When you have a lot of different loans and payments going out of your bank account throughout the month, it’s sometimes hard to keep track of what you owe and where.
Running a mental tally can quickly become exhausting, and it’s easy for debt to feel overwhelming. That makes the idea of consolidating all your debt into one loan, and one payment, very tempting.
But is it a good idea?
In some ways, yes.
If you’re struggling to make your payments, for example, it’s a good idea to take action before you fall behind. Once you start missing payments, things tend to spiral out of control, which can badly affect your credit rating. And that’s where debt consolidation can help.
When you consolidate debt, it becomes much easier to manage.
Instead of a bill here and a bill there, and keeping track of what’s left owing on each of them, you have one loan with one interest rate, on one term, with one provider. Often, it can be structured so that your new combined payment is significantly less than the total of the previous individual payments.
Sometimes, you can consolidate debt on to a significantly lower interest rate, such as if you move a hire-purchase debt to a personal loan, or get rid of a short-term, high-interest payday loan.
If you pay off what you owe on a lower interest rate, over the same or a shorter loan term than you had previously, you’ll save money every time.
But debt consolidation isn’t always a no-brainer
The most common way that people get caught out by debt consolidation is when they move their loans to a much longer loan term than they were on previously.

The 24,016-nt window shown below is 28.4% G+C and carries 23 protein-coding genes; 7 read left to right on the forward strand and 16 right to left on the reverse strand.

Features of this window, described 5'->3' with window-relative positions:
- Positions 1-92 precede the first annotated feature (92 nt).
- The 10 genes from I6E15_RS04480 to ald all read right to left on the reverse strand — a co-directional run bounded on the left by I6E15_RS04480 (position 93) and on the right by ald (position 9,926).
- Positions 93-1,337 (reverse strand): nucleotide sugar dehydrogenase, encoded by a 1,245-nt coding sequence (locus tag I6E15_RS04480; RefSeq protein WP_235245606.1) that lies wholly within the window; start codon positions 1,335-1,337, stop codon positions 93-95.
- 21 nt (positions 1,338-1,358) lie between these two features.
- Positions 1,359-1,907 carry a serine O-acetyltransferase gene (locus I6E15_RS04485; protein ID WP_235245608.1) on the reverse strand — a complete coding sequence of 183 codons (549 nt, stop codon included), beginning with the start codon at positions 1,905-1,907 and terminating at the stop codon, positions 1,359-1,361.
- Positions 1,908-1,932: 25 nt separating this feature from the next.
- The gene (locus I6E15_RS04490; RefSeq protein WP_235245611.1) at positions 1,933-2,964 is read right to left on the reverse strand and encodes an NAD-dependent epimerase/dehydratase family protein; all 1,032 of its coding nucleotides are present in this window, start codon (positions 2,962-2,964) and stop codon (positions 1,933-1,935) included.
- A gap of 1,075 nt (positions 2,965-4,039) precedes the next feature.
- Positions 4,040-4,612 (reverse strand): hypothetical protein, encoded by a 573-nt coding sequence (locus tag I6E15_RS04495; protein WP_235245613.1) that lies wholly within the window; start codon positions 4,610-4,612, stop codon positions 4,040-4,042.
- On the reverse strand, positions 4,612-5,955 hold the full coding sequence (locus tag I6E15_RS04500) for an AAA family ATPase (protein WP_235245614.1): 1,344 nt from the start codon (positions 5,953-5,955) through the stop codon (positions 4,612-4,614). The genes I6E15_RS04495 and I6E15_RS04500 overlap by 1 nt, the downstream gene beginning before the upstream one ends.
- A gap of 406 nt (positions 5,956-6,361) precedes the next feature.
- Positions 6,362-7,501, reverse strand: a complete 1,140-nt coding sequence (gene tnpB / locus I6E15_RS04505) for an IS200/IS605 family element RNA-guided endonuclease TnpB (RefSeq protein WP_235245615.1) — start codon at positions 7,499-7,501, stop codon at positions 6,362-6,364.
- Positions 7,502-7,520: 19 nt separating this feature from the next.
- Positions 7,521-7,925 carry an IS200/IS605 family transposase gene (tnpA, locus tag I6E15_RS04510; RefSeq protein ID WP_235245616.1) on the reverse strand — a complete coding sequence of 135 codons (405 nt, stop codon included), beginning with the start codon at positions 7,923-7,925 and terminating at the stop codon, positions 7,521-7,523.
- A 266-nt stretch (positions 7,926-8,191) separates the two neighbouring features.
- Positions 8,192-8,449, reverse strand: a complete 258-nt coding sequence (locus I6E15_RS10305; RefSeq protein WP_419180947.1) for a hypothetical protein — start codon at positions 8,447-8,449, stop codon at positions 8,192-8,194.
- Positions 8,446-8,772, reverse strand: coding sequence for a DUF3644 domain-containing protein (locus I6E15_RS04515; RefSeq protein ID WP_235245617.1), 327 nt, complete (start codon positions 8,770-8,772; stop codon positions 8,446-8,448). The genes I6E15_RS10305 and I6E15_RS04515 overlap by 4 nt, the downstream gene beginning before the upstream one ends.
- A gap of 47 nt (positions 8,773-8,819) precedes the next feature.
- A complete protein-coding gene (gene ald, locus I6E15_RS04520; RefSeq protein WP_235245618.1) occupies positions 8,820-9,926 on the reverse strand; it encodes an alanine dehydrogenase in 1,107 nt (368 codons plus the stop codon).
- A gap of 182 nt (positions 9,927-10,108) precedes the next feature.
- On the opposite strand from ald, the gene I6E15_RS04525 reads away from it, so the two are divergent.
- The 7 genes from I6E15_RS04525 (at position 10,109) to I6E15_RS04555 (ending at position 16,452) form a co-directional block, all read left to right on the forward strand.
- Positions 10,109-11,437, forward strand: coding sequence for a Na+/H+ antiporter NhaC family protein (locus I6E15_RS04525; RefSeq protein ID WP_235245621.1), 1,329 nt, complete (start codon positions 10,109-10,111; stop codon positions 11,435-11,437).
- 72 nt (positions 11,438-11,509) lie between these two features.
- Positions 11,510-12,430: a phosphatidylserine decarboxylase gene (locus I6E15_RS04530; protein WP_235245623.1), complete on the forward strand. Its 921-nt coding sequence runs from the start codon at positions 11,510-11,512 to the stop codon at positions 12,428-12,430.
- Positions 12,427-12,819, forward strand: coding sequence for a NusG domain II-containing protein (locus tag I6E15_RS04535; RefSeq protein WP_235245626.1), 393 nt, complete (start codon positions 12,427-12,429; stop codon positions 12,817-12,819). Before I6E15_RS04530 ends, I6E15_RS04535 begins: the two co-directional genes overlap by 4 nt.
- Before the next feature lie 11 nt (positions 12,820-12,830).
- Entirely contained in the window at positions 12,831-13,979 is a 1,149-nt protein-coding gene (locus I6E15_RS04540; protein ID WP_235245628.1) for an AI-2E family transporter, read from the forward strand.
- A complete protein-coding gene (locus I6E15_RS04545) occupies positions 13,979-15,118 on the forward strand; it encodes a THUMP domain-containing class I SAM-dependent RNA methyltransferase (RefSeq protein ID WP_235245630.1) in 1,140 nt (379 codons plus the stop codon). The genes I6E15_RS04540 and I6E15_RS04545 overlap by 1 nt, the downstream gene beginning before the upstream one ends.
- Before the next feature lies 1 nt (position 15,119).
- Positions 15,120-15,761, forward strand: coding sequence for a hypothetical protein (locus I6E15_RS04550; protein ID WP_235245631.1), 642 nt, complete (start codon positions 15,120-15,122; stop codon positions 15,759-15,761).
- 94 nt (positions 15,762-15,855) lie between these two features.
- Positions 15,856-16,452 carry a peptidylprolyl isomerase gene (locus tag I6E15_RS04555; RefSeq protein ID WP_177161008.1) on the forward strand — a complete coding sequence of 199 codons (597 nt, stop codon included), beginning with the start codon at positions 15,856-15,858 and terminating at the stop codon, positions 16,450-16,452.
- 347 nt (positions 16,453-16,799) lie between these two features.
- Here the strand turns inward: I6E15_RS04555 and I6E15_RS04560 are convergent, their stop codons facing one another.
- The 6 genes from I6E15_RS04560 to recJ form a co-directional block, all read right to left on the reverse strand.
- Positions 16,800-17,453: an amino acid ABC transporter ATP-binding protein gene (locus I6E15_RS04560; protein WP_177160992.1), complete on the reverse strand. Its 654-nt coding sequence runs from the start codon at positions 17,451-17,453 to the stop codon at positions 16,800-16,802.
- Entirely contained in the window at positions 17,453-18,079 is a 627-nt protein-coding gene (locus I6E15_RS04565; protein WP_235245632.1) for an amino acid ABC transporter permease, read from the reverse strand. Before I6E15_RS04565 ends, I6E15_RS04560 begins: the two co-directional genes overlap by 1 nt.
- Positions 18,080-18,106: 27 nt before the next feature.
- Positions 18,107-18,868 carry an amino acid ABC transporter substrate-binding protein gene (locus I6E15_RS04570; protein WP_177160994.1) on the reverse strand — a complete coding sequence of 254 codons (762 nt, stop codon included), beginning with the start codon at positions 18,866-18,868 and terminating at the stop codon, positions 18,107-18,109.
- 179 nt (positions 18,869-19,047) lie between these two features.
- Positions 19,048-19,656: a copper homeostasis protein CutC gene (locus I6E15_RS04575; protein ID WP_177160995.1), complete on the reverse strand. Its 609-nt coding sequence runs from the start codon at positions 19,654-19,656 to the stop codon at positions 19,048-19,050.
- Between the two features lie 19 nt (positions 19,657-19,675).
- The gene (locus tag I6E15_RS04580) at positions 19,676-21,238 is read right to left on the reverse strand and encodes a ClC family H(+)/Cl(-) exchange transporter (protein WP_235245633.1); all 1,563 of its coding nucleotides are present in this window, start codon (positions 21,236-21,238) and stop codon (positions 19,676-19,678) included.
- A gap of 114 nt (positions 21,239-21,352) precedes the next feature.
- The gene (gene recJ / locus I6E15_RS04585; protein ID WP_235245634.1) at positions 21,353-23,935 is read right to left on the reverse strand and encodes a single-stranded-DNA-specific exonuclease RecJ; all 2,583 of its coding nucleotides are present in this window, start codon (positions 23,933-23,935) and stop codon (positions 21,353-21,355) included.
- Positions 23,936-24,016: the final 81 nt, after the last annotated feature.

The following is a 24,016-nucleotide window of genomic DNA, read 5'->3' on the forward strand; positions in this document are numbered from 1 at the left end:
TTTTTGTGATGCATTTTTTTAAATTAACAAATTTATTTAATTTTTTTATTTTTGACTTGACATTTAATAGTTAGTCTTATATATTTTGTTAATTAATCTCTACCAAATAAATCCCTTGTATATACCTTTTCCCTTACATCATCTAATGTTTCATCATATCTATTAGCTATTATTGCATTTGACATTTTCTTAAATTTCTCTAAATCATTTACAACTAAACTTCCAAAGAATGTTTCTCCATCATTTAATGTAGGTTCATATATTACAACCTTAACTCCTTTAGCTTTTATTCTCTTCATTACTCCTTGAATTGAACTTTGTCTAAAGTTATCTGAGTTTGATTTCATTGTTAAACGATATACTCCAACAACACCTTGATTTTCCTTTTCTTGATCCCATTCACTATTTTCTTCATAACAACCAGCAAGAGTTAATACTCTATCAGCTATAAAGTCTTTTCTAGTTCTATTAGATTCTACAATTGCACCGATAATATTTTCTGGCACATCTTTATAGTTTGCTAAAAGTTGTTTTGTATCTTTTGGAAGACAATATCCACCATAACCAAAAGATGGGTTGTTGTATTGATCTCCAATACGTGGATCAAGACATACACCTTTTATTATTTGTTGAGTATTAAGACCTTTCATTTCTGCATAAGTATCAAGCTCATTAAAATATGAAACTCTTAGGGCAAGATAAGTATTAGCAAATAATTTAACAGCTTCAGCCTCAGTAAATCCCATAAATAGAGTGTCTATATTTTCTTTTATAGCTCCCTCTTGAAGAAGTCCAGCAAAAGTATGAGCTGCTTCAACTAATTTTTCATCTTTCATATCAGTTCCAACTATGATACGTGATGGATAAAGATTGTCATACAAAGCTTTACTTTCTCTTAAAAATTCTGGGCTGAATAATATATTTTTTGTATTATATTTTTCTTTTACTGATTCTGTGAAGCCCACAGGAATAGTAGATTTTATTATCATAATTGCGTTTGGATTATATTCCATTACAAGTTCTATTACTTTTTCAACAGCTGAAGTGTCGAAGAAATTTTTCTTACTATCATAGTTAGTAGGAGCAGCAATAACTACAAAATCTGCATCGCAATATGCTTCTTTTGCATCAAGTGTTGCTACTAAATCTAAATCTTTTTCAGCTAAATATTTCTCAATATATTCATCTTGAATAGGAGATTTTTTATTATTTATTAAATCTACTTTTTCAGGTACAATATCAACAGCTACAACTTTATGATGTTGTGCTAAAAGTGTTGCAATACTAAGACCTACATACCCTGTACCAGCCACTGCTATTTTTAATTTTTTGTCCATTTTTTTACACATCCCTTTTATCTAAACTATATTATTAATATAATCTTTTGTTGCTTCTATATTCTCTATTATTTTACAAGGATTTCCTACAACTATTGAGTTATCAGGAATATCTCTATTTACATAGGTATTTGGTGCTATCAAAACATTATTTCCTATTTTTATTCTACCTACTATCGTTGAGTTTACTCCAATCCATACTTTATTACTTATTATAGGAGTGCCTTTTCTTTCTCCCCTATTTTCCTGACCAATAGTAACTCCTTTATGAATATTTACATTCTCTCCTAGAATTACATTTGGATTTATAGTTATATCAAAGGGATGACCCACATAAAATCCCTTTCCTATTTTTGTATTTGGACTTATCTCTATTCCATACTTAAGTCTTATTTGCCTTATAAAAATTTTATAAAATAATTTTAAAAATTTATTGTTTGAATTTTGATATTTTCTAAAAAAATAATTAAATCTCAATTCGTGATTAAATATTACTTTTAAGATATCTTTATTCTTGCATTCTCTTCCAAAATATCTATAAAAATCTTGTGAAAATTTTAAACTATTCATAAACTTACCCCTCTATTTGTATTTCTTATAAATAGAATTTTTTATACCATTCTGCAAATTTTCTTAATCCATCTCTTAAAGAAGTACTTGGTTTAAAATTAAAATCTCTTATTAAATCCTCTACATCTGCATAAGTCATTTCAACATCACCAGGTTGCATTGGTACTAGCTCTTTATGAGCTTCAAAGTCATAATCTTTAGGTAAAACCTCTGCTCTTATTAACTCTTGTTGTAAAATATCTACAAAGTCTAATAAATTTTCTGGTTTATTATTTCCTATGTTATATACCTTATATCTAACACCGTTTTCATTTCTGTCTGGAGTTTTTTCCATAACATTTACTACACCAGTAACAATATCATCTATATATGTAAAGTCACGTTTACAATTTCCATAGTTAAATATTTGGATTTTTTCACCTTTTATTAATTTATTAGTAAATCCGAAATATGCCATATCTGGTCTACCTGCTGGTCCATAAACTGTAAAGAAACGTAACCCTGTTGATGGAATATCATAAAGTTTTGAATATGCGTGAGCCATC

Instead of having a couple of years to run on a handful of loans, suddenly they have 10 to run on one big one. Even a 5 percent interest rate can give you a bigger bill than a 20 per cent rate, if you take years longer to get rid of it.
Home loans are a pretty good example of this. Like many people, you might be tempted to roll debt on to your mortgage. After all, with interest rates below 4 per cent, it seems like cheap money. But if you don’t think about it again and spend 20 years servicing that debt, you will unlikely be better off overall.
Plus, don’t forget to watch for fees associated with cancelling your existing loans and replacing them with a new one. Some lenders will charge you to pay the loan back early.
Is debt consolidation right for you?
Finally, one of the most important considerations is how you can use any space in your budget that debt consolidation might create.
If you suddenly feel less ‘in debt’ and like you have more money to spend, you might need to resist the temptation to rack up new loans. Enjoy the peace of mind that debt consolidation can provide, and use this opportunity to regain control of your budget.
Debt consolidation may not be the answer to everyone’s needs, but when planned properly, it can improve your finances and credit. Get in touch to explore your options and determine whether or not debt consolidation is a positive step for you. Call the team at AA Finance on 0800 500 555, seven days a week between 9am and 5pm. We’re here to help.
Disclaimer: Please note that the content provided in this article is intended as an overview and as general information only. While care is taken to ensure the content is correct, the information provided is subject to continuous change. Please use your discretion and seek independent guidance before making any decisions based on the information provided in this article.